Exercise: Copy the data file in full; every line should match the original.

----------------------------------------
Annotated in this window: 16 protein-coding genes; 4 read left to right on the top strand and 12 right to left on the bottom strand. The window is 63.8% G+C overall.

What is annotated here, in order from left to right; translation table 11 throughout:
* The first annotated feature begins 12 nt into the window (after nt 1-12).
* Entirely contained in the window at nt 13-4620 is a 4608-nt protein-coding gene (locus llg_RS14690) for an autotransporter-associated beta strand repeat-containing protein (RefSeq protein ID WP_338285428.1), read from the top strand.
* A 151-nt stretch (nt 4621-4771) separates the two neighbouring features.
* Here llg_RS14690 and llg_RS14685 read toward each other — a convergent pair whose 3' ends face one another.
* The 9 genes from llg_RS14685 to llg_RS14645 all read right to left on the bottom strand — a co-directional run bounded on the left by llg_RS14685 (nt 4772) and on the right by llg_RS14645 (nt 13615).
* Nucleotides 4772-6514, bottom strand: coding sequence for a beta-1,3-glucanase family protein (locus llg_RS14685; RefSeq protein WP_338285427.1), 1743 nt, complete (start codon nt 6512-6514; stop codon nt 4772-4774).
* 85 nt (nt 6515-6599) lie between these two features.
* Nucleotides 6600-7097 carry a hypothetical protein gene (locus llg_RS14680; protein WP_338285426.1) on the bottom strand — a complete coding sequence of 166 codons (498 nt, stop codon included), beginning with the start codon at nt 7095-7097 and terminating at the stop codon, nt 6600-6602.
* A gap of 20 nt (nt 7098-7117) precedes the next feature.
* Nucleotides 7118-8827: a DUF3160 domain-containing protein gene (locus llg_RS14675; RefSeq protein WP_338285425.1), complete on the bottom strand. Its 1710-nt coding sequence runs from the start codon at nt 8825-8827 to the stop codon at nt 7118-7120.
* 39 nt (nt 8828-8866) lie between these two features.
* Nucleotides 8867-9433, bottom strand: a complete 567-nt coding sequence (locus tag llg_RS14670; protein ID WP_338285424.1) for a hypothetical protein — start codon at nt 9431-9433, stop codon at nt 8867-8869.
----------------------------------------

Annotated in this window: 16 protein-coding genes; 4 read left to right on the top strand and 12 right to left on the bottom strand. The window is 63.8% G+C overall.

What is annotated here, in order from left to right; translation table 11 throughout:
* The first annotated feature begins 12 nt into the window (after nt 1-12).
* Entirely contained in the window at nt 13-4620 is a 4608-nt protein-coding gene (locus llg_RS14690) for an autotransporter-associated beta strand repeat-containing protein (RefSeq protein ID WP_338285428.1), read from the top strand.
* A 151-nt stretch (nt 4621-4771) separates the two neighbouring features.
* Here llg_RS14690 and llg_RS14685 read toward each other — a convergent pair whose 3' ends face one another.
* The 9 genes from llg_RS14685 to llg_RS14645 all read right to left on the bottom strand — a co-directional run bounded on the left by llg_RS14685 (nt 4772) and on the right by llg_RS14645 (nt 13615).
* Nucleotides 4772-6514, bottom strand: coding sequence for a beta-1,3-glucanase family protein (locus llg_RS14685; RefSeq protein WP_338285427.1), 1743 nt, complete (start codon nt 6512-6514; stop codon nt 4772-4774).
* 85 nt (nt 6515-6599) lie between these two features.
* Nucleotides 6600-7097 carry a hypothetical protein gene (locus llg_RS14680; protein WP_338285426.1) on the bottom strand — a complete coding sequence of 166 codons (498 nt, stop codon included), beginning with the start codon at nt 7095-7097 and terminating at the stop codon, nt 6600-6602.
* A gap of 20 nt (nt 7098-7117) precedes the next feature.
* Nucleotides 7118-8827: a DUF3160 domain-containing protein gene (locus llg_RS14675; RefSeq protein WP_338285425.1), complete on the bottom strand. Its 1710-nt coding sequence runs from the start codon at nt 8825-8827 to the stop codon at nt 7118-7120.
* 39 nt (nt 8828-8866) lie between these two features.
* Nucleotides 8867-9433, bottom strand: a complete 567-nt coding sequence (locus tag llg_RS14670; protein ID WP_338285424.1) for a hypothetical protein — start codon at nt 9431-9433, stop codon at nt 8867-8869.